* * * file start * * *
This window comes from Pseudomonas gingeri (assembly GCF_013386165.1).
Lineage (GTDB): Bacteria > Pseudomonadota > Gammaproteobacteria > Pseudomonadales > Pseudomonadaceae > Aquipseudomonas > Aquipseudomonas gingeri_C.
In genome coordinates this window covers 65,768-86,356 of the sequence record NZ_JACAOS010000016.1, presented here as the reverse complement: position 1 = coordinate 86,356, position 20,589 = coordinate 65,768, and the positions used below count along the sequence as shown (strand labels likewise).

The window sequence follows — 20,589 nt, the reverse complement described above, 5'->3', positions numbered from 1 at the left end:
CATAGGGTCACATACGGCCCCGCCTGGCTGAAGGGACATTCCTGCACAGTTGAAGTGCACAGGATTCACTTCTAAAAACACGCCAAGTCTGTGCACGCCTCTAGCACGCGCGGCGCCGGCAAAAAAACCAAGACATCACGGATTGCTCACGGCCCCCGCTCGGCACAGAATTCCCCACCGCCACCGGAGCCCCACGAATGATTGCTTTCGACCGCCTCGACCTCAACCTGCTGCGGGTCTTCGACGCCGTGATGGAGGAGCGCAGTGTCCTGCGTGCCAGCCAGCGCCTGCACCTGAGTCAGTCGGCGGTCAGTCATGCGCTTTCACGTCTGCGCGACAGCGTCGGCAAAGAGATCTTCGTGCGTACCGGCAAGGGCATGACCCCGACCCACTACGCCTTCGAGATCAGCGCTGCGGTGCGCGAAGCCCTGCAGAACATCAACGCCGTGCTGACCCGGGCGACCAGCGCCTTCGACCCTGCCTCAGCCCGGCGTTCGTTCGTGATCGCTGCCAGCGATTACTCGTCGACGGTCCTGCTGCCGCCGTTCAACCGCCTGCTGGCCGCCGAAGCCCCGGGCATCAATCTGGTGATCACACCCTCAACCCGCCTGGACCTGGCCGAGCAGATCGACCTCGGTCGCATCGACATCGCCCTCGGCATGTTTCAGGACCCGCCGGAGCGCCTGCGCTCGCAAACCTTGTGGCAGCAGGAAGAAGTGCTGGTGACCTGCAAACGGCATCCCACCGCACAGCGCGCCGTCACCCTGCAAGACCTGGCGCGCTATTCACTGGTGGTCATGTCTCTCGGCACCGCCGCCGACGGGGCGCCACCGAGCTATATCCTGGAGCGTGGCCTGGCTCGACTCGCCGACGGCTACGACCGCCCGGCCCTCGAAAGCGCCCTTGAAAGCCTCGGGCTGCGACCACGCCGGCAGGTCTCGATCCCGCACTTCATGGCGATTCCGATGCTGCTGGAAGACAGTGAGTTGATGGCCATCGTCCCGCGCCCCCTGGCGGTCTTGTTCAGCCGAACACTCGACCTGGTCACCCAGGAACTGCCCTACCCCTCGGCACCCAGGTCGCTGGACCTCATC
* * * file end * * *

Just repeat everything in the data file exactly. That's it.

This window comes from Pseudomonas gingeri (assembly GCF_013386165.1).
Lineage (GTDB): Bacteria > Pseudomonadota > Gammaproteobacteria > Pseudomonadales > Pseudomonadaceae > Aquipseudomonas > Aquipseudomonas gingeri_C.
In genome coordinates this window covers 65,768-86,356 of the sequence record NZ_JACAOS010000016.1, presented here as the reverse complement: position 1 = coordinate 86,356, position 20,589 = coordinate 65,768, and the positions used below count along the sequence as shown (strand labels likewise).

The window sequence follows — 20,589 nt, the reverse complement described above, 5'->3', positions numbered from 1 at the left end:
CATAGGGTCACATACGGCCCCGCCTGGCTGAAGGGACATTCCTGCACAGTTGAAGTGCACAGGATTCACTTCTAAAAACACGCCAAGTCTGTGCACGCCTCTAGCACGCGCGGCGCCGGCAAAAAAACCAAGACATCACGGATTGCTCACGGCCCCCGCTCGGCACAGAATTCCCCACCGCCACCGGAGCCCCACGAATGATTGCTTTCGACCGCCTCGACCTCAACCTGCTGCGGGTCTTCGACGCCGTGATGGAGGAGCGCAGTGTCCTGCGTGCCAGCCAGCGCCTGCACCTGAGTCAGTCGGCGGTCAGTCATGCGCTTTCACGTCTGCGCGACAGCGTCGGCAAAGAGATCTTCGTGCGTACCGGCAAGGGCATGACCCCGACCCACTACGCCTTCGAGATCAGCGCTGCGGTGCGCGAAGCCCTGCAGAACATCAACGCCGTGCTGACCCGGGCGACCAGCGCCTTCGACCCTGCCTCAGCCCGGCGTTCGTTCGTGATCGCTGCCAGCGATTACTCGTCGACGGTCCTGCTGCCGCCGTTCAACCGCCTGCTGGCCGCCGAAGCCCCGGGCATCAATCTGGTGATCACACCCTCAACCCGCCTGGACCTGGCCGAGCAGATCGACCTCGGTCGCATCGACATCGCCCTCGGCATGTTTCAGGACCCGCCGGAGCGCCTGCGCTCGCAAACCTTGTGGCAGCAGGAAGAAGTGCTGGTGACCTGCAAACGGCATCCCACCGCACAGCGCGCCGTCACCCTGCAAGACCTGGCGCGCTATTCACTGGTGGTCATGTCTCTCGGCACCGCCGCCGACGGGGCGCCACCGAGCTATATCCTGGAGCGTGGCCTGGCTCGACTCGCCGACGGCTACGACCGCCCGGCCCTCGAAAGCGCCCTTGAAAGCCTCGGGCTGCGACCACGCCGGCAGGTCTCGATCCCGCACTTCATGGCGATTCCGATGCTGCTGGAAGACAGTGAGTTGATGGCCATCGTCCCGCGCCCCCTGGCGGTCTTGTTCAGCCGAACACTCGACCTGGTCACCCAGGAACTGCCCTACCCCTCGGCACCCAGGTCGCTGGACCTCATC